6. An investor brochure for Trump International Hotel in Washington, D.C. touts money to be made from government dealings, suggesting President Trump is personally profiting off foreign influence. The pamphlet boasted that "tremendous upside potential exists for a new owner to fully capitalize on government-related business upon rebranding of the asset." The selling point bolsters critics' claim that Trump is in violation of the Emoluments Clause — a constitutional provision that prohibits federal officeholders from taking foreign cash. Trump is reportedly looking to sell the D.C. property for $500 million.  -- CNN

7. Vox advises against trusting any state-level polling on President Trump that doesn't weigh the education of respondents. The outlet argued that polls failing to consider educational attainment will likely show Trump underperforming. Many surveys from the 2016 election didn't accurately reflect the president's strength among white voters without college degrees, which is in part why Trump's victories in states like Wisconsin, Michigan, and Pennsylvania surprised most pundits. -- VOX

8. House Speaker Nancy Pelosi told reporters the first public impeachment hearings yesterday confirmed President Trump has committed "bribery." "The bribe is to grant or withhold military assistance in return for a public statement of a fake investigation into the elections. That's bribery," Pelosi noted. The speaker's use of the word reflects a shift in language being used by House Democrats to describe Trump's alleged misconduct; "bribery," some have argued, is a more easily understood concept for the American public than the Latin phrase "quid pro quo." -- AXIOS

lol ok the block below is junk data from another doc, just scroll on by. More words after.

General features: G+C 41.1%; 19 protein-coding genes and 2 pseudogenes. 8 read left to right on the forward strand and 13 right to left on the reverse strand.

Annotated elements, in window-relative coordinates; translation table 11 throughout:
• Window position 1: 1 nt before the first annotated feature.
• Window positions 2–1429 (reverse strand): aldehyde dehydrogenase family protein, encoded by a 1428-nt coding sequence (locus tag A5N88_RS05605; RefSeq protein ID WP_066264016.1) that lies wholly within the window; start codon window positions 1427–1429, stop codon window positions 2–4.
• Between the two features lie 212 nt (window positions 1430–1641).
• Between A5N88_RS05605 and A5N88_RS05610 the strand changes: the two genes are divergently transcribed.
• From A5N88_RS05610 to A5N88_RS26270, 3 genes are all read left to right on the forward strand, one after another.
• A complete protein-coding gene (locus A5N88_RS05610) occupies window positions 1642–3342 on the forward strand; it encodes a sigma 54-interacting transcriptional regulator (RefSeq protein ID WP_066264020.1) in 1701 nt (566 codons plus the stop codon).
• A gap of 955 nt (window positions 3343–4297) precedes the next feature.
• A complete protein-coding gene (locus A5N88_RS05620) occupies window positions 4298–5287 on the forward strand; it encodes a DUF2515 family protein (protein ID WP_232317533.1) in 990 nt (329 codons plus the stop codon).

9. President Trump said Walmart has gone unscathed by Chinese tariffs, but the retail giant has said otherwise. "Walmart announced great numbers. No impact from Tariffs (which are contributing $Billions to our Treasury)," the president tweeted on Thursday. But in May, Walmart spoke out against Trump's trade war, claiming the tariffs would "lead to increased prices." Walmart, which is the largest retailer and employer in the U.S., relies heavily on goods manufactured in China. -- BUSINESS INSIDER

10. Congressional Democrats are calling on Stephen Miller, a top White House adviser to President Trump, to resign after alarming emails exposed his affinity for white supremacy. In a joint letter written by the Congressional Progressive Caucus, Congressional Black Caucus, Congressional Hispanic Caucus, and Congressional Asian Pacific American Caucus, leaders painted Miller's "hateful beliefs" as "appalling" and "indefensible." The email exchanges between Miller and media outlet Breitbart showed the adviser's determination to promote white nationalist, xenophobic, and far-right policy goals from within the administration. -- POLITICO

Robbie Couch is a writer and reporter whose work has been published on HuffPost, GOOD magazine, Upworthy, and more. In previous roles, Robbie has written about politics, pop culture news, and social issues.

Editor: Kim Lyons, Inside Managing Editor and Pittsburgh-based freelance journalist.